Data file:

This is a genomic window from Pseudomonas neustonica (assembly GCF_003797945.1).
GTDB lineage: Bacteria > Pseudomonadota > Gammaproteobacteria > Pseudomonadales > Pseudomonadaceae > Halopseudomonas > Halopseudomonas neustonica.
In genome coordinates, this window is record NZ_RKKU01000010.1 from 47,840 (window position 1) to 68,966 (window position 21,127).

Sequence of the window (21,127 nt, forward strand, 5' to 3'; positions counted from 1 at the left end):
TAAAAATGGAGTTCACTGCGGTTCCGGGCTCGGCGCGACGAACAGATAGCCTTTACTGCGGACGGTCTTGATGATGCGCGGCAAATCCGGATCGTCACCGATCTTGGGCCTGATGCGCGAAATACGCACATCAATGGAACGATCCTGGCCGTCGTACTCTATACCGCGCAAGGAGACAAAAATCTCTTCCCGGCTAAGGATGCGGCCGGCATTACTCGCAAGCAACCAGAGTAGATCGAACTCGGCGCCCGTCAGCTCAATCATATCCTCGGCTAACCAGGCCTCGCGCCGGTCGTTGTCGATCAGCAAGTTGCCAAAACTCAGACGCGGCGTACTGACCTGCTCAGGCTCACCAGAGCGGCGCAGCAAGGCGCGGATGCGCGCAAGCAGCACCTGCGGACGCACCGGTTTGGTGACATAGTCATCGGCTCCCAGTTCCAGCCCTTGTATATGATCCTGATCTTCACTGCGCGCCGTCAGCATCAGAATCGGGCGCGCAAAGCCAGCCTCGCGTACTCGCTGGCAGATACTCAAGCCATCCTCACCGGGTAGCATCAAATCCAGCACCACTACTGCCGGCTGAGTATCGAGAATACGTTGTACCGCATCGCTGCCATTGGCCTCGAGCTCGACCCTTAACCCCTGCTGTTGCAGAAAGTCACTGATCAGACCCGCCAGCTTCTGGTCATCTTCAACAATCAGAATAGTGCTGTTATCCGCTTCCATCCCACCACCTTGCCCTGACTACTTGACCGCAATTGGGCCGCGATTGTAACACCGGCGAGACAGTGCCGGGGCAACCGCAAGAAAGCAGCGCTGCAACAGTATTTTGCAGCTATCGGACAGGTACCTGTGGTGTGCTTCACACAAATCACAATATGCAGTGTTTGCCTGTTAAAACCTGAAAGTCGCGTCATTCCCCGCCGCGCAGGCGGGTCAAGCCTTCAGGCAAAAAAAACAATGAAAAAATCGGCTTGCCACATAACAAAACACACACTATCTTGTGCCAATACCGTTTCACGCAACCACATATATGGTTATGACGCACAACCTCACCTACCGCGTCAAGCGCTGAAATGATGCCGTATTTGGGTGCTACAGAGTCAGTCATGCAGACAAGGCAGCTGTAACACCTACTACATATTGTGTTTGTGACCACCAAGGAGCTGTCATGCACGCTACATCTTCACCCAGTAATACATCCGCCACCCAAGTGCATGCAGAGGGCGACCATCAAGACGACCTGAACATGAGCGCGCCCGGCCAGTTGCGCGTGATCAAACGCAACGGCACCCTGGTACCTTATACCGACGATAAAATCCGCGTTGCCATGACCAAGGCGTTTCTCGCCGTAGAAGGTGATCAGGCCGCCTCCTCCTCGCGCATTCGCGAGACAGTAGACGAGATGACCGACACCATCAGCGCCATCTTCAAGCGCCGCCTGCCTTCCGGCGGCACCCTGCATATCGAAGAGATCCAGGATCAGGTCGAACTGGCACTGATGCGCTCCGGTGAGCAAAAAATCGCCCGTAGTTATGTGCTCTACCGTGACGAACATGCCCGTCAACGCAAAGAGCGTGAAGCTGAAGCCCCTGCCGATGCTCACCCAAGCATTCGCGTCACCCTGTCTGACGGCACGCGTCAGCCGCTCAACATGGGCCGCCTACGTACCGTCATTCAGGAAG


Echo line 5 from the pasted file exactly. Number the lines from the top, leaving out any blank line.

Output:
TAAAAATGGAGTTCACTGCGGTTCCGGGCTCGGCGCGACGAACAGATAGCCTTTACTGCGGACGGTCTTGATGATGCGCGGCAAATCCGGATCGTCACCGATCTTGGGCCTGATGCGCGAAATACGCACATCAATGGAACGATCCTGGCCGTCGTACTCTATACCGCGCAAGGAGACAAAAATCTCTTCCCGGCTAAGGATGCGGCCGGCATTACTCGCAAGCAACCAGAGTAGATCGAACTCGGCGCCCGTCAGCTCAATCATATCCTCGGCTAACCAGGCCTCGCGCCGGTCGTTGTCGATCAGCAAGTTGCCAAAACTCAGACGCGGCGTACTGACCTGCTCAGGCTCACCAGAGCGGCGCAGCAAGGCGCGGATGCGCGCAAGCAGCACCTGCGGACGCACCGGTTTGGTGACATAGTCATCGGCTCCCAGTTCCAGCCCTTGTATATGATCCTGATCTTCACTGCGCGCCGTCAGCATCAGAATCGGGCGCGCAAAGCCAGCCTCGCGTACTCGCTGGCAGATACTCAAGCCATCCTCACCGGGTAGCATCAAATCCAGCACCACTACTGCCGGCTGAGTATCGAGAATACGTTGTACCGCATCGCTGCCATTGGCCTCGAGCTCGACCCTTAACCCCTGCTGTTGCAGAAAGTCACTGATCAGACCCGCCAGCTTCTGGTCATCTTCAACAATCAGAATAGTGCTGTTATCCGCTTCCATCCCACCACCTTGCCCTGACTACTTGACCGCAATTGGGCCGCGATTGTAACACCGGCGAGACAGTGCCGGGGCAACCGCAAGAAAGCAGCGCTGCAACAGTATTTTGCAGCTATCGGACAGGTACCTGTGGTGTGCTTCACACAAATCACAATATGCAGTGTTTGCCTGTTAAAACCTGAAAGTCGCGTCATTCCCCGCCGCGCAGGCGGGTCAAGCCTTCAGGCAAAAAAAACAATGAAAAAATCGGCTTGCCACATAACAAAACACACACTATCTTGTGCCAATACCGTTTCACGCAACCACATATATGGTTATGACGCACAACCTCACCTACCGCGTCAAGCGCTGAAATGATGCCGTATTTGGGTGCTACAGAGTCAGTCATGCAGACAAGGCAGCTGTAACACCTACTACATATTGTGTTTGTGACCACCAAGGAGCTGTCATGCACGCTACATCTTCACCCAGTAATACATCCGCCACCCAAGTGCATGCAGAGGGCGACCATCAAGACGACCTGAACATGAGCGCGCCCGGCCAGTTGCGCGTGATCAAACGCAACGGCACCCTGGTACCTTATACCGACGATAAAATCCGCGTTGCCATGACCAAGGCGTTTCTCGCCGTAGAAGGTGATCAGGCCGCCTCCTCCTCGCGCATTCGCGAGACAGTAGACGAGATGACCGACACCATCAGCGCCATCTTCAAGCGCCGCCTGCCTTCCGGCGGCACCCTGCATATCGAAGAGATCCAGGATCAGGTCGAACTGGCACTGATGCGCTCCGGTGAGCAAAAAATCGCCCGTAGTTATGTGCTCTACCGTGACGAACATGCCCGTCAACGCAAAGAGCGTGAAGCTGAAGCCCCTGCCGATGCTCACCCAAGCATTCGCGTCACCCTGTCTGACGGCACGCGTCAGCCGCTCAACATGGGCCGCCTACGTACCGTCATTCAGGAAG